HSA Resource Center


Employer Overview

Welcome to the Employer Resource Center. You can find everything you need here to understand, establish and maintain Health Savings Accounts. Before we dive into an overview of HSAs (below), we want to point out this Center’s key features for employers:

  • Education - a variety of materials to help you better understand HSAs; including: education materials, a proposal detailing our services, FAQs, and articles.

  • Administration - details the administration services we provide to service your employees' HSAs.

  • Forms and Tools - direct access to our extensive list of tools and forms; both for initial set-up as well as ongoing administration.

  • Employee Resource Center - a place for employees to conduct HSA business such as: changing beneficiaries, requesting withdrawals, looking up account balances, or conducting other HSA business.

What is an HSA?

Health Savings Accounts are savings accounts that allow individuals to pay for qualified out-of-pocket medical expenses using pre-tax dollars. Unlike more traditional health care accounts, the funds in an HSA belong to the individual, not the employer or the insurance company, and travel with the individual. In order to take advantage of this tax deferred savings new benefit, individuals must purchase a specific type of health insurance coverage called a High Deductible Health Plan (HDHP).

High Deductible Health Plan   +   Health Savings Account

What is an HDHP?

An HDHP is a different type of health plan. Under an HDHP individuals are covered for large expenses and pay for their day-to-day expenses, usually up to the amount of the deductible. In order to meet the requirements an HDHP must have a deductible of at least $1,350 (2019) and $1,400 (2020) for individuals or $2,700 (2019) and $2,800 (2020) for families plus certain total out-of-pocket expense maximums.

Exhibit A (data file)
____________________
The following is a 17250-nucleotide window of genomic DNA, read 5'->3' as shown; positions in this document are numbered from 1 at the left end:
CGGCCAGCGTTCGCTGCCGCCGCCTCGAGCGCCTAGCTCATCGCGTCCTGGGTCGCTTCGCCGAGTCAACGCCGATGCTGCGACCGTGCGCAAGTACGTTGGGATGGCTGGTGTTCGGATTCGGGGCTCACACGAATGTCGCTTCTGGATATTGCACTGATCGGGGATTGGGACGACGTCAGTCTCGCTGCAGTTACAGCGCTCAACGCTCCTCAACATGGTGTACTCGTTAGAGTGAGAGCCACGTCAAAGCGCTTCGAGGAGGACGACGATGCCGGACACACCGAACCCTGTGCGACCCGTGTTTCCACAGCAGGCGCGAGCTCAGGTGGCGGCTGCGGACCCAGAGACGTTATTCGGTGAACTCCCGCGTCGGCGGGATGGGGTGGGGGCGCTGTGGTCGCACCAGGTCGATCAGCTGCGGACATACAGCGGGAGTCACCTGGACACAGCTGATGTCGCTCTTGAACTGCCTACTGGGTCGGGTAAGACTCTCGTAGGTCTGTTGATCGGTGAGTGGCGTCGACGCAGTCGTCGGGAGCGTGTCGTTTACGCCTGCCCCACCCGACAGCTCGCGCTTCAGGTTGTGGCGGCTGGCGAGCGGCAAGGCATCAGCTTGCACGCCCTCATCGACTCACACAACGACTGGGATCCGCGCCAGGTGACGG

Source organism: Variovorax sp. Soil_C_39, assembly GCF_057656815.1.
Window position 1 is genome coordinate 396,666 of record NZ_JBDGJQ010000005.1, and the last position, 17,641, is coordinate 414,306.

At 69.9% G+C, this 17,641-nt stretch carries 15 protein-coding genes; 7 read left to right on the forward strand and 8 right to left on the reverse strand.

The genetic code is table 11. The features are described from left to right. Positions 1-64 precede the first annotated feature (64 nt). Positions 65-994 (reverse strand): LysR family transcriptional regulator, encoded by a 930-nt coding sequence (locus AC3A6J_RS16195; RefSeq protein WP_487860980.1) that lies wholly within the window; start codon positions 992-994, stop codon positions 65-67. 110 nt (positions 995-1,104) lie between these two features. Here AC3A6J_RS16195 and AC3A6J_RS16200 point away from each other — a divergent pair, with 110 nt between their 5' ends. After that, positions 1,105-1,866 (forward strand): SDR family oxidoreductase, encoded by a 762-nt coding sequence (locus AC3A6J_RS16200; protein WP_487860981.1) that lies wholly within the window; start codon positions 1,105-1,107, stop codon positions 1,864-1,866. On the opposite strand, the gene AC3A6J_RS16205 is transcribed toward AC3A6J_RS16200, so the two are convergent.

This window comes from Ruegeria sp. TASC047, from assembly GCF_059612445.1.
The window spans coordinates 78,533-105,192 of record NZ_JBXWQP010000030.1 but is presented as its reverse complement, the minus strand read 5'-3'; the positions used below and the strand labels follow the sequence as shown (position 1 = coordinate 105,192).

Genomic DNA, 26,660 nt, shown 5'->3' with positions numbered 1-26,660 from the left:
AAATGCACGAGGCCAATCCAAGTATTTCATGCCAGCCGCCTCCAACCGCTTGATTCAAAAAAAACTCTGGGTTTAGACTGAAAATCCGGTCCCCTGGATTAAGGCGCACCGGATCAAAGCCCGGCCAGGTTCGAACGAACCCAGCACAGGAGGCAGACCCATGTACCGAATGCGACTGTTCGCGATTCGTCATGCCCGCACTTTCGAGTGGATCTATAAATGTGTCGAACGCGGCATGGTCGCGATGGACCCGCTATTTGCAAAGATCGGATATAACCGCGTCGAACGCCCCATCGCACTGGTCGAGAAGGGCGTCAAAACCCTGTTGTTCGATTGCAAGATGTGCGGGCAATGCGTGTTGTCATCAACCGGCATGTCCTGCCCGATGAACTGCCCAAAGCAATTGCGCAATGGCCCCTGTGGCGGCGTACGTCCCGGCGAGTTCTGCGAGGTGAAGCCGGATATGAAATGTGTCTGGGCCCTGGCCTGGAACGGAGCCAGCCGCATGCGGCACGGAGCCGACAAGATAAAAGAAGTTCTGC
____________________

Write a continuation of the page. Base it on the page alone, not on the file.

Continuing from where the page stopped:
How do employers benefit?

By moving to a high deductible health care plan, employers and employees will become more involved in their healthcare decision making. Employers also stand to save money as the premiums on high deductible plans are often much lower than more traditional health plans. Click here to see an example. Additionally, properly structured HSA contributions are considered employer provided health coverage and excludable from your corporate gross income, not subject to withholding and other employment taxes.

How do employees benefit?

HSAs are analogous to medical IRAs, providing employees with an account from which they can control their medical expenses. They provide the following advantages:

  • Pre-tax dollars can be used to pay for qualified medical expenses
  • You are in control of more of your health care decisions
  • Funds left in an HSA can grow, tax deferred
  • Your account stays with you even if you change employers
  • After age 65 you can withdraw your funds and they are only taxed as ordinary income